Messier makes his mark at the NHL's skills competition
Jan. 20, 1996
BOSTON (AP) _ Mark Messier swept the ice with a broom, then swept away the opposition in the NHL All-Stars skills competition.
Playing the role of part-time janitor and full-time hero, the New York Rangers captain won the shooting accuracy title in Friday night's skills event, kicking off the NHL's All-Star weekend.
``It was a good show for the NHL,'' said Messier, who grabbed a broom during a break to help clean up the ice near one of the nets. ``The players are getting more competitive in this event.''
Messier hopes to keep it going tonight when his Eastern team meets the West in the 46th NHL All-Star Game at the FleetCenter.
He won't ``guarantee'' a victory, though, as he did in the Stanley Cup playoffs two years ago and led the Rangers over the New Jersey Devils.
``No, I don't think I can do that,'' Messier said with a smile, adding that one ``guarantee'' in a career was enough.
He did guarantee the fans at the FleetCenter a good time Friday night, though, with his inspirational play.
The seemingly ageless Messier, in the middle of one of his greatest seasons, had a goal in a penalty shootout after the Eastern and Western conferences were tied following six events: Puck Control Relay, Fastest Skater, Speed Blast (hardest shot), Rapid-Fire Relay, Shooting Accuracy and Breakaway Relay.
Messier beat Chicago's Ed Belfour to temporarily tie the shootout, which was eventually won by the West when Boston's Ray Bourque failed to get another shot past Belfour.
``It would have been a great night for all of us if Ray had scored, especially in this building,'' Philadelphia's Eric Lindros said of the popular Boston Bruins defenseman.
It was a bad night all around for Bourque, who also lost his accuracy title to Messier when he needed seven shots to hit the four targets. Bourque went 4-for-4 in a previous All-Star skills competition.
``I knew that Bourque goes 4-for-4, so if I had a chance to win it, I knew I had to get the first one, anyway,'' Messier said. ``I concentrated on getting the two low ones; then I tried to hit the ones up top.
``Once you get that first one, it kind of settles you down a little bit. Then you can relax.''
Overall, it was a good night for oldtimers _ first the Heroes of Hockey oldtimers game, then the 35-year-old Messier and 36-year-old Mike Gartner showed the younger players how to do it in the skills competition.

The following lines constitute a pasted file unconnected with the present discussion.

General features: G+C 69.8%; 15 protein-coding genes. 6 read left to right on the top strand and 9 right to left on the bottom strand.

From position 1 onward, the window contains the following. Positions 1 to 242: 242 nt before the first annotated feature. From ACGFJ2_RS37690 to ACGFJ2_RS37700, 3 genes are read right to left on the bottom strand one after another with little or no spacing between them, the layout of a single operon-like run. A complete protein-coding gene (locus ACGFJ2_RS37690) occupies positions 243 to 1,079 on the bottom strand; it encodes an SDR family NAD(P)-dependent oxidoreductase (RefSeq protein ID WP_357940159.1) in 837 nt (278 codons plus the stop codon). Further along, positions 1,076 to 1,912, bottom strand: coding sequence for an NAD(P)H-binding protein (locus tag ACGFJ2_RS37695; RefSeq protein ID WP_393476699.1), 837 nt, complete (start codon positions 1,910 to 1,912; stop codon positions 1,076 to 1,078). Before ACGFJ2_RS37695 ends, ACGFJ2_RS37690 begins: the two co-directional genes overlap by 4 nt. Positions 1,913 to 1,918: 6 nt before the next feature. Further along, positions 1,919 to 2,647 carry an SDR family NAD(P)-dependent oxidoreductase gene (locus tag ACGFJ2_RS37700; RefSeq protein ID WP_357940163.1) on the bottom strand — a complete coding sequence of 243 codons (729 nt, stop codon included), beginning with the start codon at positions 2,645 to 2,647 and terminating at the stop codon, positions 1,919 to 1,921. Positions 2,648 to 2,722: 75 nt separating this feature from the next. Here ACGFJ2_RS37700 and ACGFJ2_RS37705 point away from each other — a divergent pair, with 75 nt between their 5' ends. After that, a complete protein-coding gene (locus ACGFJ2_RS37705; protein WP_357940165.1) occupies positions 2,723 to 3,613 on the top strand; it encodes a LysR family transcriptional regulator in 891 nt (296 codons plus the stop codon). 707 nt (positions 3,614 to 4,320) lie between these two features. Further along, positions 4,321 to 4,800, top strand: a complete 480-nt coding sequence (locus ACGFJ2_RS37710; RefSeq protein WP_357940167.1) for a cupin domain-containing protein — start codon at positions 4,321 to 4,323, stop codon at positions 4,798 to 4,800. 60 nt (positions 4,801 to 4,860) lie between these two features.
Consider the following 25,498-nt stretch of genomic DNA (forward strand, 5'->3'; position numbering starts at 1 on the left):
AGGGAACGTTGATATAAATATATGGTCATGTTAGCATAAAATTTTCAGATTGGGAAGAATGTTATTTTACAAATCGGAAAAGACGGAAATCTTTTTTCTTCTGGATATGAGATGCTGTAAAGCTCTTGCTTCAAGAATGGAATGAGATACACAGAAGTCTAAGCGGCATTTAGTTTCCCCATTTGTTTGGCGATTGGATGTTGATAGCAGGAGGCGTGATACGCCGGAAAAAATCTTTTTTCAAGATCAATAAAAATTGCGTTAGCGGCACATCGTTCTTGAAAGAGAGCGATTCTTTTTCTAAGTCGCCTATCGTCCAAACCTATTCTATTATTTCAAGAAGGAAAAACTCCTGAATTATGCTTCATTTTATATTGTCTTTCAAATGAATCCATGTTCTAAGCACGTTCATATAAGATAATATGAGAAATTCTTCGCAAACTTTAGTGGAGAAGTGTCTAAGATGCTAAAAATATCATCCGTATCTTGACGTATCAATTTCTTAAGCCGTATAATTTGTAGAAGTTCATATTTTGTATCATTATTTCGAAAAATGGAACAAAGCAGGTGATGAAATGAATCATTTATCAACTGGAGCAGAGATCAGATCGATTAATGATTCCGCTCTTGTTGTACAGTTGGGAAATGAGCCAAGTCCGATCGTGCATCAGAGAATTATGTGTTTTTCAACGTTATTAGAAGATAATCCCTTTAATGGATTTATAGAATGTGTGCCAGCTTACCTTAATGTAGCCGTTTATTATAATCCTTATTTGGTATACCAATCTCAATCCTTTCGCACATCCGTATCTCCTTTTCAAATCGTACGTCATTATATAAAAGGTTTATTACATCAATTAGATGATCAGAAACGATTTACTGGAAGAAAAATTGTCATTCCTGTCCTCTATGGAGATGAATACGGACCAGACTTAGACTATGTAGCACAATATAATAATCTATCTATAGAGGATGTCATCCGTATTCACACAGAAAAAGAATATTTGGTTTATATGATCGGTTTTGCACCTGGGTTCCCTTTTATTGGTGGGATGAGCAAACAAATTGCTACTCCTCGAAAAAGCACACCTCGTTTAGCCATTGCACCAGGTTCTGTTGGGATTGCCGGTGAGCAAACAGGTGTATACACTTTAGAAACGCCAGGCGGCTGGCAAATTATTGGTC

Gartner won the fastest skating title for the third time in the six years it has been featured. Gartner only needed 13.386 seconds for one trip around the perimeter of the FleetCenter ice.
``I don't think I put a lot of weight in the age, really,'' said the Toronto Maple Leafs forward, whose time set a skills competition record. ``It is how you feel. I mean, there are probably guys out there that are 25 that may feel 45 and guys who are 45 that may feel 25, so I don't think age, as a number, really has a lot to do with it.''
Gartner's time beat Detroit's Sergei Fedorov, who was clocked in 13.51. Fedorov won the event two of the three previous years.
Winnipeg's Dave Manson had the hardest shot at 98 mph, replacing Al Iafrate as the champion in that category. Iafrate won the previous two _ including the record 105.2 mph in 1993.
Players seemed to have fun during the competitions, but at the same time were deadly serious about winning.
``Every athlete wants to win,'' the New York Rangers' Pat Verbeek said. ``It's no different in the (skills) competition. The boy comes out in the man.''
Although Belfour was a hero for the Western Conference when he stopped Bourque at the end, he found playing goaltender in these competitions is no piece of cake.
``The problem with being a goalie in skills competition is that you don't get much warmup time. You just try to do the best you can.'
The competition followed an oldtimers game, which resulted in a 5-5 tie between an all-star team and a group of former players with the Boston Bruins.
The events Friday night capped a busy day for the NHL. Earlier, the Board of Governors officially approved the sales of franchises in Winnipeg and Dallas.